I've never been a fan of CSS frameworks; They just seem unnecessary to me. Every project can benefit from a reset.css file and maybe basic typography styles, but a whole framework? Meh.
Then I read an excellent argument in favor of grid-layout frameworks in some book which I've since forgotten the name of and changed my mind (a tremendous feat indeed). I decided I'd make use of a grid-layout framework in my next project.
I chose Grid 960 for the project since that was the one mentioned in the book, I had heard about it before, and it seemed to me the most mature and stable. My experiences with Grid 960 weren't bad per se... I mean, it didn't sour me back to my original mindset... but a few points will have me looking for another framework.
- The extra markup required is basically reminiscent of tables. Instead of <tr> or <td> though now you've got <div class="container_12"> and <div class="grid_3">.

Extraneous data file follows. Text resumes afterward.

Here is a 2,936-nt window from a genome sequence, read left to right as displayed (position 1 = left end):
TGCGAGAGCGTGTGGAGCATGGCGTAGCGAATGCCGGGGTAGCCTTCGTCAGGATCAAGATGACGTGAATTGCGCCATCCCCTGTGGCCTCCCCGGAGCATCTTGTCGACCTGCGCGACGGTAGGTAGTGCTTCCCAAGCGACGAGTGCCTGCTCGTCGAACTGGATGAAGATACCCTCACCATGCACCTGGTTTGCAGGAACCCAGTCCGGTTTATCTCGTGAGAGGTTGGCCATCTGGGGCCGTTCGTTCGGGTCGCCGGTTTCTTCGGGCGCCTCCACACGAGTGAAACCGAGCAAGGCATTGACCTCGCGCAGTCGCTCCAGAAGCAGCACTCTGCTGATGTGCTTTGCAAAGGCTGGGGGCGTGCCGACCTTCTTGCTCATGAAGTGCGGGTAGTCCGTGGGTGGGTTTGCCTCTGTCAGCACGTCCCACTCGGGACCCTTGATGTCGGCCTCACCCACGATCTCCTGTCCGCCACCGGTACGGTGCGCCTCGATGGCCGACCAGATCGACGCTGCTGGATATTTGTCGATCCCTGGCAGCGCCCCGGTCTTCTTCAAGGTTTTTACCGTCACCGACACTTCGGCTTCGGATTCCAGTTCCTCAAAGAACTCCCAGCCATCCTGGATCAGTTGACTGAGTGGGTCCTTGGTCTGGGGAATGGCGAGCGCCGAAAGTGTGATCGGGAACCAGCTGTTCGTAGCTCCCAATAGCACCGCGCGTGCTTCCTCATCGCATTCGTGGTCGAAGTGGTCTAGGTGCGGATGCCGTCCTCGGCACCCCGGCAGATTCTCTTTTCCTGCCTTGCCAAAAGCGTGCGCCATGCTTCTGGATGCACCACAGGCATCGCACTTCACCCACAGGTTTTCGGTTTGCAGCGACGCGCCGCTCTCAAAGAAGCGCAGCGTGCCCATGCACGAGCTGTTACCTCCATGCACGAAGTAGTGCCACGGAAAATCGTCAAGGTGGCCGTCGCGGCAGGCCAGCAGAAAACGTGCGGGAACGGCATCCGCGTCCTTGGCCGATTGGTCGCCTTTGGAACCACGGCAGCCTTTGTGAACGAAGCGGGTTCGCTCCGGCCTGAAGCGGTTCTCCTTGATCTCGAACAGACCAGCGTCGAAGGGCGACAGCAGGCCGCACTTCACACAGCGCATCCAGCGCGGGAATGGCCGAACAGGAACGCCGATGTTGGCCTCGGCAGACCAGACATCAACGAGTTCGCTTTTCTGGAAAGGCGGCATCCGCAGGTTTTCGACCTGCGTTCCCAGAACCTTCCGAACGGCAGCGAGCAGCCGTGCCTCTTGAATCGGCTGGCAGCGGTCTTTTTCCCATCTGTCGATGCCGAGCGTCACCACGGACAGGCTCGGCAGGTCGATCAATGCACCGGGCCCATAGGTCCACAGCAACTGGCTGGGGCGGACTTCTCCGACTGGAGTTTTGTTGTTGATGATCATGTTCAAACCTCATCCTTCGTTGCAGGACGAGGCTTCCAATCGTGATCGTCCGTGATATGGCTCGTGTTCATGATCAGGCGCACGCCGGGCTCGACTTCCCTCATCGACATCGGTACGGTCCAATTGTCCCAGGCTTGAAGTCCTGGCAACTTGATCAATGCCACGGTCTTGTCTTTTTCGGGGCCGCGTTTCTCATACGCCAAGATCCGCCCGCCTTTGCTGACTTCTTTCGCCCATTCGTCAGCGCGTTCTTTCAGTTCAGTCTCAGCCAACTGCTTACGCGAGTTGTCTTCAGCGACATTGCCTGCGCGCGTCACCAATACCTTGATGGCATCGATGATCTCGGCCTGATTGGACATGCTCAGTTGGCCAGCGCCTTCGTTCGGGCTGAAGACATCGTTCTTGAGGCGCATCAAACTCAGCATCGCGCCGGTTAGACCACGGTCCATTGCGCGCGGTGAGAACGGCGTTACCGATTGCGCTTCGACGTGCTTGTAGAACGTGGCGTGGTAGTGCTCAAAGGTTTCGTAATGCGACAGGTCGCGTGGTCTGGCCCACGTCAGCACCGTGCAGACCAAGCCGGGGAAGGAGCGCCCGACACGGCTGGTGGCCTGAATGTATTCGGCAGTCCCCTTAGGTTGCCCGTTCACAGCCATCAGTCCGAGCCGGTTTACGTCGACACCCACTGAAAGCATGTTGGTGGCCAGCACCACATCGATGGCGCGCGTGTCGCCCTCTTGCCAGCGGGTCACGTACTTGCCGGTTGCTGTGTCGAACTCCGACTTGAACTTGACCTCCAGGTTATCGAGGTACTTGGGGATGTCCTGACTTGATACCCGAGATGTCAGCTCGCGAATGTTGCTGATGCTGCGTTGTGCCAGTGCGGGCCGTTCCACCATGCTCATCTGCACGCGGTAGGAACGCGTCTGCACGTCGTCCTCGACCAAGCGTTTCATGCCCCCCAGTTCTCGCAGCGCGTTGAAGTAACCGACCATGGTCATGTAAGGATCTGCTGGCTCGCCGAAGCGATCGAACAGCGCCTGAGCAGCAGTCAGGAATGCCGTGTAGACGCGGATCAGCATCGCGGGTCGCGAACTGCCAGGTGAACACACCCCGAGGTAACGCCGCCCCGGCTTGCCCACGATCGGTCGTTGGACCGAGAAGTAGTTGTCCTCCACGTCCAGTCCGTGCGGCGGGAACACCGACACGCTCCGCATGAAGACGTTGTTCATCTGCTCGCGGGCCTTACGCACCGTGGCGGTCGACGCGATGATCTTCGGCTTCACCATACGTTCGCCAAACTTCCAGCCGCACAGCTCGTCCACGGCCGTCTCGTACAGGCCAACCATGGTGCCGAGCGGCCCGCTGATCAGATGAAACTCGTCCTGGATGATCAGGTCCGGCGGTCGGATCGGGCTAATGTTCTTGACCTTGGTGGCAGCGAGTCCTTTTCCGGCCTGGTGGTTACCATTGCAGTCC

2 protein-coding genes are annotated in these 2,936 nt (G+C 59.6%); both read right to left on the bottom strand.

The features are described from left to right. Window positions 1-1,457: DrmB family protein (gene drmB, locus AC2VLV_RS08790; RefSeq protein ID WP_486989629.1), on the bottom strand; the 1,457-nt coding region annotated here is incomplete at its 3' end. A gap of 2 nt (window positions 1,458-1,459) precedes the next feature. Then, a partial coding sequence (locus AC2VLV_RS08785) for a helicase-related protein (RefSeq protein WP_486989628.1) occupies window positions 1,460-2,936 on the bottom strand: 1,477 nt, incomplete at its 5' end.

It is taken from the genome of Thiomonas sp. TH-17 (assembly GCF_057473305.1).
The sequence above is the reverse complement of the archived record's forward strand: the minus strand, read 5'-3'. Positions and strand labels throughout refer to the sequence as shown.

- Borders, margins, and padding will throw your grids off. While it makes sense and is ultimately unavoidable, it highlights the fact grid-systems are not necessarily as intuitive as they claim to be.
- I found 960px still a bit wide. More screen-real estate is available than there was a few years ago, but people don't necessarily view sites full screen like they did back in the 800x600 days.
- Grid 960 isn't scalable. I'm not talking about "responsive web design" here, rather just using ems or rems instead of pxs so things can scale properly.
Researching beyond 960 I saw there are few fluid and responsive ones. And I saw a 1KB framework which was cool. It lacked push/pull functionality, but would be sufficient for most of my work I think.
So 960 wasn't my cup of tea, but I haven't given up on grid-frameworks yet. Maybe I'll find something more to my liking for my next project... or even roll my own.